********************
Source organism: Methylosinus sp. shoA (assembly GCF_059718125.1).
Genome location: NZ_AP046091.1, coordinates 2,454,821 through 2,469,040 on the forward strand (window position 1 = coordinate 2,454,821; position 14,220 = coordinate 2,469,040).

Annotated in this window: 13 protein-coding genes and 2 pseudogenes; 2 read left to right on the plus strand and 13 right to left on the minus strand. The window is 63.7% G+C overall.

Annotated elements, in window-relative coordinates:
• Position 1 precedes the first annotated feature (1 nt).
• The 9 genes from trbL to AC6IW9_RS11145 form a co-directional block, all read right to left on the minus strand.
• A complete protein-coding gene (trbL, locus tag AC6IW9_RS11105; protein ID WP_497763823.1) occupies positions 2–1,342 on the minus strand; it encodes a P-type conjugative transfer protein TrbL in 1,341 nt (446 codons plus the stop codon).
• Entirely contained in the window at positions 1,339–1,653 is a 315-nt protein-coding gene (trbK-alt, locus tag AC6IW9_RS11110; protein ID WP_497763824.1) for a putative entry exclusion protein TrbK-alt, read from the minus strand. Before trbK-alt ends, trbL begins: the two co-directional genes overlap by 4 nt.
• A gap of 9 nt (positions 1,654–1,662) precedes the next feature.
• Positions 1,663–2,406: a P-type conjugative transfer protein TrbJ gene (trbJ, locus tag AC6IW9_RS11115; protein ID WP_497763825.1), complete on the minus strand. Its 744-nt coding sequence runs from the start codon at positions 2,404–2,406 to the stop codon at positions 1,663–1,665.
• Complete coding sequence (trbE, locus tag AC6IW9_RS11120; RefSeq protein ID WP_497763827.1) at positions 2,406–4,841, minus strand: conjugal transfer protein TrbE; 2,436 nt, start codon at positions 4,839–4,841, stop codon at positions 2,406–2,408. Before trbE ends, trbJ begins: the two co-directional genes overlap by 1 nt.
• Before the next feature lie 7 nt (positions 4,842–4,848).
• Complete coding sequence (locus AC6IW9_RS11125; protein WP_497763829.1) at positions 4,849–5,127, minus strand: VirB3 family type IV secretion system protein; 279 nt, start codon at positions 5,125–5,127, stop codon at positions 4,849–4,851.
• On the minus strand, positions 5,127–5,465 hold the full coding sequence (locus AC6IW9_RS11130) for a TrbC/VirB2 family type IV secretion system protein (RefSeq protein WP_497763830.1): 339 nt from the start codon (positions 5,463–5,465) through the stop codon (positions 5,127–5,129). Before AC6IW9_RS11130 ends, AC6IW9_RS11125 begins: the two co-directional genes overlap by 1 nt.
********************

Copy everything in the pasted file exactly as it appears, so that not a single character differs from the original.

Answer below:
Source organism: Methylosinus sp. shoA (assembly GCF_059718125.1).
Genome location: NZ_AP046091.1, coordinates 2,454,821 through 2,469,040 on the forward strand (window position 1 = coordinate 2,454,821; position 14,220 = coordinate 2,469,040).

Annotated in this window: 13 protein-coding genes and 2 pseudogenes; 2 read left to right on the plus strand and 13 right to left on the minus strand. The window is 63.7% G+C overall.

Annotated elements, in window-relative coordinates:
• Position 1 precedes the first annotated feature (1 nt).
• The 9 genes from trbL to AC6IW9_RS11145 form a co-directional block, all read right to left on the minus strand.
• A complete protein-coding gene (trbL, locus tag AC6IW9_RS11105; protein ID WP_497763823.1) occupies positions 2–1,342 on the minus strand; it encodes a P-type conjugative transfer protein TrbL in 1,341 nt (446 codons plus the stop codon).
• Entirely contained in the window at positions 1,339–1,653 is a 315-nt protein-coding gene (trbK-alt, locus tag AC6IW9_RS11110; protein ID WP_497763824.1) for a putative entry exclusion protein TrbK-alt, read from the minus strand. Before trbK-alt ends, trbL begins: the two co-directional genes overlap by 4 nt.
• A gap of 9 nt (positions 1,654–1,662) precedes the next feature.
• Positions 1,663–2,406: a P-type conjugative transfer protein TrbJ gene (trbJ, locus tag AC6IW9_RS11115; protein ID WP_497763825.1), complete on the minus strand. Its 744-nt coding sequence runs from the start codon at positions 2,404–2,406 to the stop codon at positions 1,663–1,665.
• Complete coding sequence (trbE, locus tag AC6IW9_RS11120; RefSeq protein ID WP_497763827.1) at positions 2,406–4,841, minus strand: conjugal transfer protein TrbE; 2,436 nt, start codon at positions 4,839–4,841, stop codon at positions 2,406–2,408. Before trbE ends, trbJ begins: the two co-directional genes overlap by 1 nt.
• Before the next feature lie 7 nt (positions 4,842–4,848).
• Complete coding sequence (locus AC6IW9_RS11125; protein WP_497763829.1) at positions 4,849–5,127, minus strand: VirB3 family type IV secretion system protein; 279 nt, start codon at positions 5,125–5,127, stop codon at positions 4,849–4,851.
• On the minus strand, positions 5,127–5,465 hold the full coding sequence (locus AC6IW9_RS11130) for a TrbC/VirB2 family type IV secretion system protein (RefSeq protein WP_497763830.1): 339 nt from the start codon (positions 5,463–5,465) through the stop codon (positions 5,127–5,129). Before AC6IW9_RS11130 ends, AC6IW9_RS11125 begins: the two co-directional genes overlap by 1 nt.